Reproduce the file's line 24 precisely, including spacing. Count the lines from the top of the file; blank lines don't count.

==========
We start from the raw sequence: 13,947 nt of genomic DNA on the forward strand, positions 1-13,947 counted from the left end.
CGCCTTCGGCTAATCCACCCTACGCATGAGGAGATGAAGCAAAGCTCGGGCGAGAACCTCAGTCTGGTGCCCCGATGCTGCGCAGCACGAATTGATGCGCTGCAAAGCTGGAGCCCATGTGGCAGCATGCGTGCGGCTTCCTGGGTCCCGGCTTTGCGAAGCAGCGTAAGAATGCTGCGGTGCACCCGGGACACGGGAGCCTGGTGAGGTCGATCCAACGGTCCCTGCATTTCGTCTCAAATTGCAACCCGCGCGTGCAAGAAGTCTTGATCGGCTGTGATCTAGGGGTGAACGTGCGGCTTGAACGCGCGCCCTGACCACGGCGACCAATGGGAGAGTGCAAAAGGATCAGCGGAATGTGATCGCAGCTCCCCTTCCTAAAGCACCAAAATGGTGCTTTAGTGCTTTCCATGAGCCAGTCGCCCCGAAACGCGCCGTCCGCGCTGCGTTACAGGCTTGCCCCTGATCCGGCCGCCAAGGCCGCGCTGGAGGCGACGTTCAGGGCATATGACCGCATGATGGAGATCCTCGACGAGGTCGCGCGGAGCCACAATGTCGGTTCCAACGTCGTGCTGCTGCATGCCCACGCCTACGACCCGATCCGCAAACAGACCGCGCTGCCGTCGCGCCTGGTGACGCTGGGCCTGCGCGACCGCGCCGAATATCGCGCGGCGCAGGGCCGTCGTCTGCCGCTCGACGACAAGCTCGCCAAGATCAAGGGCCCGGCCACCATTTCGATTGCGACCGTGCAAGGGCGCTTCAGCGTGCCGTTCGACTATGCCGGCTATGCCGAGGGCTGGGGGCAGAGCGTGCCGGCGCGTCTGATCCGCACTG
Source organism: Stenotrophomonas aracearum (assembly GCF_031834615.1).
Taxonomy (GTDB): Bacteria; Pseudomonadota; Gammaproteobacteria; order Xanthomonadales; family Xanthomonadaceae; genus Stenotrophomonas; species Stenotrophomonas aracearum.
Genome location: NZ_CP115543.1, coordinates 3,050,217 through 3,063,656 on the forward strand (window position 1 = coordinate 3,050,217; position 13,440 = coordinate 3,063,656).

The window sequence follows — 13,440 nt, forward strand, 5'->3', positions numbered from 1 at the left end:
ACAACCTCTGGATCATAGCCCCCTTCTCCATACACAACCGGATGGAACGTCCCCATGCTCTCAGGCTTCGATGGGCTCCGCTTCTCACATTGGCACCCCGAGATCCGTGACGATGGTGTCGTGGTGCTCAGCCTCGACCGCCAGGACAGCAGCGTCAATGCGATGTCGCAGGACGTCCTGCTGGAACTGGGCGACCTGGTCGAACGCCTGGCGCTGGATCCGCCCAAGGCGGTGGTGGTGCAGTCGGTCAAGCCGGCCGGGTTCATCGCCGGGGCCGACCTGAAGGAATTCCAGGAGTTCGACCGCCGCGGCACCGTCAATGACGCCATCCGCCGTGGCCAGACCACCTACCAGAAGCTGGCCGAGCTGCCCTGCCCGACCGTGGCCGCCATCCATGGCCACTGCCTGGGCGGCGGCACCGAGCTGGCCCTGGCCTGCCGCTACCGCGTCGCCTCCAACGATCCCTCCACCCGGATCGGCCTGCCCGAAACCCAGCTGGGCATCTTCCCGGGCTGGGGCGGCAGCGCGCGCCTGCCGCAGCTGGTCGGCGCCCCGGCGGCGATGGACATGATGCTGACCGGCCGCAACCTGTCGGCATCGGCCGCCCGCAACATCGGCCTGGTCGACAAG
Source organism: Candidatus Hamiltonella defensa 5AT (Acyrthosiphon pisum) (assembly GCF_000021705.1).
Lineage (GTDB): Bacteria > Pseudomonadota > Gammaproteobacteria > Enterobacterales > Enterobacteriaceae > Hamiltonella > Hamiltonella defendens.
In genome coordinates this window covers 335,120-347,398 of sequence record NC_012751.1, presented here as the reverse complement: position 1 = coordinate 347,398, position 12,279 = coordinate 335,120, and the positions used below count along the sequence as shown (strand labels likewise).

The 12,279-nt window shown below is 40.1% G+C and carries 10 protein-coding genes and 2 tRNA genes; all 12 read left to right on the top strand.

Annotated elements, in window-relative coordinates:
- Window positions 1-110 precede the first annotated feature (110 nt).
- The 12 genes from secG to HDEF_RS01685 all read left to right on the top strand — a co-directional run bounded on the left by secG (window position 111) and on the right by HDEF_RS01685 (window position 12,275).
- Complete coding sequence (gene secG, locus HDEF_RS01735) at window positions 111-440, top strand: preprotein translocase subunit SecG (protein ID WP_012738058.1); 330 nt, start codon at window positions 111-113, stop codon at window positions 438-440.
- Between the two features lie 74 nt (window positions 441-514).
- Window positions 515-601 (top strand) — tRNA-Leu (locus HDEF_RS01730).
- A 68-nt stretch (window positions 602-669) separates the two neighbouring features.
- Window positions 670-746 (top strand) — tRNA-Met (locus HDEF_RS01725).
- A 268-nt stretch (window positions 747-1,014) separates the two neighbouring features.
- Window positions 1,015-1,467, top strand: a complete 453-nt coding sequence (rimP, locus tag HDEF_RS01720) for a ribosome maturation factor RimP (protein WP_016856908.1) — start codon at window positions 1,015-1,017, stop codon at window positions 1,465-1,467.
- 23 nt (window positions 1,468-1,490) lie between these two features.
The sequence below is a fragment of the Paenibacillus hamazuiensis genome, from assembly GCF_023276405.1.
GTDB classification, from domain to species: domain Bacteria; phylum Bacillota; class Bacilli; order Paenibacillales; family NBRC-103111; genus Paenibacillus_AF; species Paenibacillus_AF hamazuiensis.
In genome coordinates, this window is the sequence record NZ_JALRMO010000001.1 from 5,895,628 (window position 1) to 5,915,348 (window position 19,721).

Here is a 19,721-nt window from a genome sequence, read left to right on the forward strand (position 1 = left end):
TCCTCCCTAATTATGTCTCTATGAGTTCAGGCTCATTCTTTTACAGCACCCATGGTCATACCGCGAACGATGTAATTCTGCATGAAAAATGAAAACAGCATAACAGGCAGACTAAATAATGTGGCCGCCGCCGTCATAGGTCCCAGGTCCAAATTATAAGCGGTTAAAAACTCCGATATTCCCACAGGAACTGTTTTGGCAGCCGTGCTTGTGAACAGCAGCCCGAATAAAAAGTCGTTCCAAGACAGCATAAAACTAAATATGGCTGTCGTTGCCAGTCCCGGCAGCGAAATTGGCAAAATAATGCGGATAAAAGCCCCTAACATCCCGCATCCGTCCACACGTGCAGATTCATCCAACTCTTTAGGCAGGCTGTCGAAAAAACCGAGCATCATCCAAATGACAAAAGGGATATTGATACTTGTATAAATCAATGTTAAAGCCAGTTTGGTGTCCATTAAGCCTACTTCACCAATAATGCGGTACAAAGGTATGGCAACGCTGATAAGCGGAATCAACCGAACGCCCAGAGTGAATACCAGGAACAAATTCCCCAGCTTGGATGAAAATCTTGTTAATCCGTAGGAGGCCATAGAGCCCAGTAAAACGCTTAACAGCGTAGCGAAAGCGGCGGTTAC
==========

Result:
GTDB classification, from domain to species: domain Bacteria; phylum Bacillota; class Bacilli; order Paenibacillales; family NBRC-103111; genus Paenibacillus_AF; species Paenibacillus_AF hamazuiensis.